An interesting account of the judge's decision in the case of the unauthorized Catcher in the Rye sequel:
Mr. Colting’s lawyers argued, among other things, that the new work, titled “60 Years Later: Coming Through the Rye,” did not violate copyright because it amounted to a critical parody that had the effect of transforming the original work.
Judge Batts rejected that argument, writing, “The Court finds such contentions to be post-hoc rationalizations employed through vague generalizations about the alleged naivety of the original, rather than reasonably perceivable parody.”
The judge’s ruling weighed literary arguments made by both sides in the dispute. “To the extent Colting claims to augment the purported portrait of Caulfield as a ‘free-thinking, authentic and untainted youth,’ and ‘impeccable judge of the people around him’ displayed in ‘Catcher’ by ‘show[ing] the effects of Holden’s uncompromising world view,’ ” Judge Batts wrote, citing a memo submitted by Mr. Colting, “those effects were already thoroughly depicted and apparent in Salinger’s own narrative about Caulfield.”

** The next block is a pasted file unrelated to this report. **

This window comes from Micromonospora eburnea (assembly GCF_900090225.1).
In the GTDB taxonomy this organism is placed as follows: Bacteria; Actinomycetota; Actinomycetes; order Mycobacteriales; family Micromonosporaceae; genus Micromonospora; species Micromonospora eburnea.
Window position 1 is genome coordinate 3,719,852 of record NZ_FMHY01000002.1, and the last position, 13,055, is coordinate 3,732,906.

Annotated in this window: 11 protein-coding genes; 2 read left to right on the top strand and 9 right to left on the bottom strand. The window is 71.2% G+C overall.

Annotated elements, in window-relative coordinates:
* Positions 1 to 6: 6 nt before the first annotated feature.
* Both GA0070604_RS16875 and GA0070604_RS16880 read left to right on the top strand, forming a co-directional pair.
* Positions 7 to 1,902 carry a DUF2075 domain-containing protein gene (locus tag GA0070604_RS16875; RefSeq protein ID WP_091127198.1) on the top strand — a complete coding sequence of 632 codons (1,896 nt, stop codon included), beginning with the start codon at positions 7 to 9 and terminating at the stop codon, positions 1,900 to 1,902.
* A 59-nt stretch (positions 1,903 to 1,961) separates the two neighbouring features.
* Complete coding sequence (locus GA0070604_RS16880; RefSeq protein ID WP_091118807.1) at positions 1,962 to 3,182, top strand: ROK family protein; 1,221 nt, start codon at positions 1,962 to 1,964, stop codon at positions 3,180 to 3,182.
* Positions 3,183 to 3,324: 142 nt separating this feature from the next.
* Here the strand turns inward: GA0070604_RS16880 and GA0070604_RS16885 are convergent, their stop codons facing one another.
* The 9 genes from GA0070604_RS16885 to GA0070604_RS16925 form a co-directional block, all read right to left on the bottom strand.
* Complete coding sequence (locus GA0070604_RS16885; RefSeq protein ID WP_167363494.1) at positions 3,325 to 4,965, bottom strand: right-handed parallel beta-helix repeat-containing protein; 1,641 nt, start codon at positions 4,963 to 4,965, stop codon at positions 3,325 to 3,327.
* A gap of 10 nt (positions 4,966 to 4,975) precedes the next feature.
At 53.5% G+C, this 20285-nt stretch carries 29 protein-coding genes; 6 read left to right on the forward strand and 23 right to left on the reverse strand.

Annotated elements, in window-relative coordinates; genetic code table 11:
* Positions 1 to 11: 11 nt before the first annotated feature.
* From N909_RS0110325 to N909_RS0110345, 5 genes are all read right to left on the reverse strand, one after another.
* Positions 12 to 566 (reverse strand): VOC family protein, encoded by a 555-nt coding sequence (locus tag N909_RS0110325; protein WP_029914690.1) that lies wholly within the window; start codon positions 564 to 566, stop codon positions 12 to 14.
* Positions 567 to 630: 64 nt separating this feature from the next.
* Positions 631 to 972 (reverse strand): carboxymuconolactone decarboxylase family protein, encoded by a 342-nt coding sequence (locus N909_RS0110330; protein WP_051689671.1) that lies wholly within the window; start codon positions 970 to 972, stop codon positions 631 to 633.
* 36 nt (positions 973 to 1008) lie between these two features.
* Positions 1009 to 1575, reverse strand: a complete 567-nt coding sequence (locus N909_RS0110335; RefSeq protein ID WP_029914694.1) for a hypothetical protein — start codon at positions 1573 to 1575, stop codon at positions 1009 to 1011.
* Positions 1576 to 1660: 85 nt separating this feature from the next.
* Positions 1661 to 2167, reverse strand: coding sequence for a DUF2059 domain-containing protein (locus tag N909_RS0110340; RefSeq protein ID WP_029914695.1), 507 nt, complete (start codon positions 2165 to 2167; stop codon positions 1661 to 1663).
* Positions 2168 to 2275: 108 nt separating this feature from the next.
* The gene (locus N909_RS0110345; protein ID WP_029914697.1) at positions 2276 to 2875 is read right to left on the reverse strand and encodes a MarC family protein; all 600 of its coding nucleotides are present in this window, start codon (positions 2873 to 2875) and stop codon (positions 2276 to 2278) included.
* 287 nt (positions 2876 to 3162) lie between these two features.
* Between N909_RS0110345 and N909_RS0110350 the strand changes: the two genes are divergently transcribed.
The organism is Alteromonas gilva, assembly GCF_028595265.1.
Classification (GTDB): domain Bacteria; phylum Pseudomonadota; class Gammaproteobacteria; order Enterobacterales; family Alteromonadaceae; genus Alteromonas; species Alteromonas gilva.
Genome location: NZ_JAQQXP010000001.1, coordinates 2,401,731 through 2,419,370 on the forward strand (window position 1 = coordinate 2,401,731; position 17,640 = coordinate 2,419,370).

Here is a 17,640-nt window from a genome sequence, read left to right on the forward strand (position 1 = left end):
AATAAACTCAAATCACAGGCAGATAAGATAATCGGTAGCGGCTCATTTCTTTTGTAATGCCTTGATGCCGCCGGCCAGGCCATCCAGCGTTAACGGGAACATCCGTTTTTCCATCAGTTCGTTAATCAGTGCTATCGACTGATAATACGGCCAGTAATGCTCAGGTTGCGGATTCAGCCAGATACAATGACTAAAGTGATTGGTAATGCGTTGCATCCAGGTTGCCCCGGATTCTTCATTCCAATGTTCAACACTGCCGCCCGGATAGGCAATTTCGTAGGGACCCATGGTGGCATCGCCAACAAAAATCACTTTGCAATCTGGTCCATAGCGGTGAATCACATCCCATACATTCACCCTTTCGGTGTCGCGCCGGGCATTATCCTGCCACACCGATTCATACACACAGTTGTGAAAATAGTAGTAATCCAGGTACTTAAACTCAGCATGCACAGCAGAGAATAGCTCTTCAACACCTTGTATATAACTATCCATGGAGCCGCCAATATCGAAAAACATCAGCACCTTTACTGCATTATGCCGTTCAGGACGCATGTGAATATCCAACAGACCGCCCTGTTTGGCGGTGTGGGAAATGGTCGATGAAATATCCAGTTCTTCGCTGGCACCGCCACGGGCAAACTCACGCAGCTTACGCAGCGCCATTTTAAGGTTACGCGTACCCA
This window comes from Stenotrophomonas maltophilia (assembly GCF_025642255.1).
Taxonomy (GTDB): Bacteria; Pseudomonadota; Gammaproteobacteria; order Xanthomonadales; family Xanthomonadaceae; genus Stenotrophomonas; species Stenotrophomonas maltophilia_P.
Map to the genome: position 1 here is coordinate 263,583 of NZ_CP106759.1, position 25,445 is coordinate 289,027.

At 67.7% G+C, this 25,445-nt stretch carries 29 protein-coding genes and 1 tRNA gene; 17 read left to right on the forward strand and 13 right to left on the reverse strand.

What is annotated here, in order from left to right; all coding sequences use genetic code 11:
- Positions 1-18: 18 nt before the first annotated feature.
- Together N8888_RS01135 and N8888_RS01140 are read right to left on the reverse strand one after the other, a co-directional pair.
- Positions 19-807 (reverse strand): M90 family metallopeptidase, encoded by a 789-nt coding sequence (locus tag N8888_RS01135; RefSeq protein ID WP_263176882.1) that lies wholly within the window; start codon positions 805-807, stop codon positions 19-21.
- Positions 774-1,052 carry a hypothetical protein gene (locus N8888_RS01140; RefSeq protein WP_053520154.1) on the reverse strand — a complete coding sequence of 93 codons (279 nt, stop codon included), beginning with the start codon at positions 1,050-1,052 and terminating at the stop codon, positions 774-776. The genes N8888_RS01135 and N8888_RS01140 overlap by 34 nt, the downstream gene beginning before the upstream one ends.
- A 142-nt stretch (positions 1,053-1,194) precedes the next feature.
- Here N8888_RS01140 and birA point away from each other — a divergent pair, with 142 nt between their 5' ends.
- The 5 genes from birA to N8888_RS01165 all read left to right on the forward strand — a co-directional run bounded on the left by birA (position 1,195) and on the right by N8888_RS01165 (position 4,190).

Judge Batts added: “In fact, it can be argued that the contrast between Holden’s authentic but critical and rebellious nature and his tendency toward depressive alienation is one of the key themes of ‘Catcher.’
“It is hardly parodic to repeat that same exercise in contrast, just because society and the characters have aged.”
It's funny to think that this guy wrote an entire novel about Catcher in the Rye without really understanding the book.
I guess I shouldn't be surprised: Mark David Chapman killed John Lennon inspired by the novel, which he clearly didn't understand, either.